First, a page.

No one knows why walnut rockers don’t walk or creep when in use. Now this of course means that the rockers need to be parallel to one another. It is the same for rocking chairs. I thought this was folklore when I first heard of it, but have seen other references. It just might be one of those mysteries or just the nature of the wood.


    Comment by Stephen Shepherd — September 24, 2008 @ 7:58 am

  4. I think the real issue concerning Walnut may be it is simply a more forgiving wood–it bends in use, compresses etc. I cannot imagine a hard wood rocker on a softwood floor. Then again, it really might just be oft repeated folklore.

    There are plenty of rockers made from say Maple that do not creep either. However, have you ever really sat and listened to a rocker made from a hard dense wood versus one with at least Walnut rockers on wood floor? There is a difference. But maybe that is all in my mind. Maybe if I repeat that enough, it’ll be folklore …

    Take care, Mike

    Comment by Mike — September 24, 2008 @ 9:47 am

  5. Mike,

    Speaking of hardwood rockers on softwood floors, out here in Utah a lot of if not most of the floors in the old houses were made of softwood, mostly pine, but some fir. I have painted and grained about a half a dozen floors on historic houses here in Salt Lake. I painted them to look like quarter sawn oak, but they were still pine. However the initial linseed oil treatment on the stripped floors with the oil paint base coat and the varnish graining coat and a coat of varnish has lasted for quite some time. I have seen a few old original floors, mostly protected by carpet that were in good condition for being about 160 years old.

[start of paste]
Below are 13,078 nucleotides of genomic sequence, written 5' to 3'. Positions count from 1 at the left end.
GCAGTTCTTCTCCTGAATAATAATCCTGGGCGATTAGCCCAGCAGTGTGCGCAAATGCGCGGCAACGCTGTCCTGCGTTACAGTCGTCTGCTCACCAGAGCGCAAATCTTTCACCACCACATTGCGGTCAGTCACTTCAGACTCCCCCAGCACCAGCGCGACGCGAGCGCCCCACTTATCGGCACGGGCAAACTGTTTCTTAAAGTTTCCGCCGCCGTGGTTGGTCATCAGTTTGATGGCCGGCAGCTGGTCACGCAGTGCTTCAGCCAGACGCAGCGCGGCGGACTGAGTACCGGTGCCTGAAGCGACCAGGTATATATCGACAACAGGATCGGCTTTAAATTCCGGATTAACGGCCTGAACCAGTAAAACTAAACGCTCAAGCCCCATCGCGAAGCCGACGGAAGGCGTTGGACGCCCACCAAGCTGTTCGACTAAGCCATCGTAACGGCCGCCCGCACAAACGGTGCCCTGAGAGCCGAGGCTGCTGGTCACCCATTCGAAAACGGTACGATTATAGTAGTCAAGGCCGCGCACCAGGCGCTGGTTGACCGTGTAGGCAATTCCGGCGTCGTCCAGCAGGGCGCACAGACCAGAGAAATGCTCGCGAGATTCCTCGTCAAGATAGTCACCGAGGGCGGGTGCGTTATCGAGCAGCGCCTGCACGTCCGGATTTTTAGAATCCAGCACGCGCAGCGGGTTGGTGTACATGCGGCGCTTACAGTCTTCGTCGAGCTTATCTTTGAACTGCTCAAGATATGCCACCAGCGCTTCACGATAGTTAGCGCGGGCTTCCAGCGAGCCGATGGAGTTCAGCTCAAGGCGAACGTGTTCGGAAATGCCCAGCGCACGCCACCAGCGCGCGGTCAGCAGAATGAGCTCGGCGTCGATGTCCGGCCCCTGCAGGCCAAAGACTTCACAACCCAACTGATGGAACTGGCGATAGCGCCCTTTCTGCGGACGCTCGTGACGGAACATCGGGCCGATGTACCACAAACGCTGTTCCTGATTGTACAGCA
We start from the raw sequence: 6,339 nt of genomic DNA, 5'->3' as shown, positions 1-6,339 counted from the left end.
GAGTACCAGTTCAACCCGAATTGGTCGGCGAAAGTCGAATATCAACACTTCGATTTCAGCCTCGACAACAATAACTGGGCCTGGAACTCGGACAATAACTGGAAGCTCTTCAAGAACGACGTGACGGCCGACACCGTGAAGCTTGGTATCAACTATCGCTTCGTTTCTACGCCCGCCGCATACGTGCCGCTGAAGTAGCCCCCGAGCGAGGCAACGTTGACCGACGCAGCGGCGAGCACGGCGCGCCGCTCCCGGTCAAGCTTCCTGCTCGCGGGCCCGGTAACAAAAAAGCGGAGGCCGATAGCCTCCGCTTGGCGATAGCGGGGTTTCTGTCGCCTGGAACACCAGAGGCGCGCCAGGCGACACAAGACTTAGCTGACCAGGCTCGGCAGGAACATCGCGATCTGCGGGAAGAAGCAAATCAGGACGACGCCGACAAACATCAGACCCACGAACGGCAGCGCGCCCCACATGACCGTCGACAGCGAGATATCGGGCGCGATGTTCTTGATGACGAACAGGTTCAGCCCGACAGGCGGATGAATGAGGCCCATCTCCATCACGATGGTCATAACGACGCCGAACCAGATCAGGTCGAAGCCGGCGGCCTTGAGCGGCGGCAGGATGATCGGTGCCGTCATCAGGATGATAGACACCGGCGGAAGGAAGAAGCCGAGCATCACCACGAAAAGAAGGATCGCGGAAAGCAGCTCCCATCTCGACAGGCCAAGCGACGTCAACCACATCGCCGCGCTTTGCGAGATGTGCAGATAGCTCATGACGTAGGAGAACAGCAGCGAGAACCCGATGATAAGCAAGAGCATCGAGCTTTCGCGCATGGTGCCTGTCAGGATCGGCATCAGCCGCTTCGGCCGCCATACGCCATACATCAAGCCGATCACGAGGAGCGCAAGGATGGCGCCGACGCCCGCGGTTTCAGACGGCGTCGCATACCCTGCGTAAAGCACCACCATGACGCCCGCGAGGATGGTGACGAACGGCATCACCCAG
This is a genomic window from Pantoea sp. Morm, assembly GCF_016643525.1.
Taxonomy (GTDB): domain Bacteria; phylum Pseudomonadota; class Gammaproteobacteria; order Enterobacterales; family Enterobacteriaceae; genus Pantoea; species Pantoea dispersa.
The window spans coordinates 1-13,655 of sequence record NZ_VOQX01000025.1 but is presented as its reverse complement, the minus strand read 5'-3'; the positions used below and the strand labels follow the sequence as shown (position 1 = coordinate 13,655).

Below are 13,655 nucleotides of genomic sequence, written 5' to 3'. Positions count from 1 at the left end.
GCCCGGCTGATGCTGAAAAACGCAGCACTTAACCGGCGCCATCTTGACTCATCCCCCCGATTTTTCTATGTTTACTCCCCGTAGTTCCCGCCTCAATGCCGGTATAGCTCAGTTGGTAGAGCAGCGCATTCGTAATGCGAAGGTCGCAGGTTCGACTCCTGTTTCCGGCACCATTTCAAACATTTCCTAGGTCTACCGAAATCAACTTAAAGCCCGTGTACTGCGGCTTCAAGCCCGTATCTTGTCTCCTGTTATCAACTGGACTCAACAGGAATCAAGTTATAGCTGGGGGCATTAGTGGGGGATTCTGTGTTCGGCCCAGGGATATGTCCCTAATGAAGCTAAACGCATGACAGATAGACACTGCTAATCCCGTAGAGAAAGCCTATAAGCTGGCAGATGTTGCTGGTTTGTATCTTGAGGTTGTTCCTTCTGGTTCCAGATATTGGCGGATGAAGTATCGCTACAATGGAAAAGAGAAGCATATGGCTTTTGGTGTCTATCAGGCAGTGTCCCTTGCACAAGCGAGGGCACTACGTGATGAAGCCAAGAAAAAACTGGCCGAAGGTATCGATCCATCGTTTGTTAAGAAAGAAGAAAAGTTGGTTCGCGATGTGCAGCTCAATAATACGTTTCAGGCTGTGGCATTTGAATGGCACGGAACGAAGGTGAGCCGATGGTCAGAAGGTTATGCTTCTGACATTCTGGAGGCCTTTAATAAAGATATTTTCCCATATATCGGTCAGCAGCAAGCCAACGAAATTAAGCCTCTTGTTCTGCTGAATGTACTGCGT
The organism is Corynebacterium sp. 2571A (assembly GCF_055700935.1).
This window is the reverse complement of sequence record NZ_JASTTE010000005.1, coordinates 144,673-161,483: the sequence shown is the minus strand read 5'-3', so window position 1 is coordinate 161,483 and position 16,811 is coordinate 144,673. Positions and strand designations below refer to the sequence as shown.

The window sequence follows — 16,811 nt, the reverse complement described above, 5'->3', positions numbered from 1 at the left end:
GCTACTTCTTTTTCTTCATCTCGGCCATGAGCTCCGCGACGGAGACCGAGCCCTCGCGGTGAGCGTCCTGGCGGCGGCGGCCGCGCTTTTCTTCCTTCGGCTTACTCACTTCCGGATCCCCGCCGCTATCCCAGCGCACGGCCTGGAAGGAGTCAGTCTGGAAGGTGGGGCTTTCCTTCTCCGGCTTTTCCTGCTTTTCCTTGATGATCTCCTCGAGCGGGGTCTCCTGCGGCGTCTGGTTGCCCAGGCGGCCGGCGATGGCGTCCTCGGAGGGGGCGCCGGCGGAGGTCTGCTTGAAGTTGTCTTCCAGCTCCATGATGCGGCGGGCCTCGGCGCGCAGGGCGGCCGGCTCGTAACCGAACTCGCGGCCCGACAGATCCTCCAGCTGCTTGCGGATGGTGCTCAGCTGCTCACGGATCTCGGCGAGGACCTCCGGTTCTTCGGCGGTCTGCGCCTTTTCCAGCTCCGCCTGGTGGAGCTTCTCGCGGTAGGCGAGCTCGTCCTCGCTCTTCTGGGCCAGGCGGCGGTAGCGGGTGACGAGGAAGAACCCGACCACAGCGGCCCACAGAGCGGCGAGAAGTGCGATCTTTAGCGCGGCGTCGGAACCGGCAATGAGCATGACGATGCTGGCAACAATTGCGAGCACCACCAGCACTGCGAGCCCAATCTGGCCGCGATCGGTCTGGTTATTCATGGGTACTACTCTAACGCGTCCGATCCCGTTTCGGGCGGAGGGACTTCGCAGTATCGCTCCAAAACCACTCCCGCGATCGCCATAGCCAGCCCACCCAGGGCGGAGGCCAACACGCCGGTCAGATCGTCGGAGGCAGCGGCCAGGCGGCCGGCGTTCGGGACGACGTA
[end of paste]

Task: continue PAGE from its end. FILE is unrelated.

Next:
The pressure from a rocking chair or the legs of a chair don’t seem to do all that much damage, stiletto heels on ladies shoes however do leave marks. Some old rocking chairs from out here have fir rockers which seem to wear better than pine.

    I am going to have to start listening to the sound of rockers.


    Comment by Stephen Shepherd — September 24, 2008 @ 5:47 pm

  6. It looks very solidly made, especially the dovetails and the mortise/tenons for the netting trellis.
    Regarding drainage holes and tying a child in a crib–our ancestors were more clever than some people give them credit….

    Comment by The Village Carpenter — September 24, 2008 @ 9:02 pm

  7. VC,

    Yes this cradle was very well made, joints fit up tight. Ten cut nails and 12 blunt screws were used in the construction, the nails on the bottom, the rockers are attached with screws as is the netting trellis. Most older cradles have accommodations for ventilation/drainage and a fair number have those lashing knobs. The ones on here appear to be small brass drawer pulls with threaded iron shanks. I have seen many examples with turned knobs. Nice feature, but currently not allowed.


    Comment by Stephen Shepherd — September 25, 2008 @ 5:47 am

RSS feed for comments on this post. TrackBack URL

Leave a comment

Powered by WordPress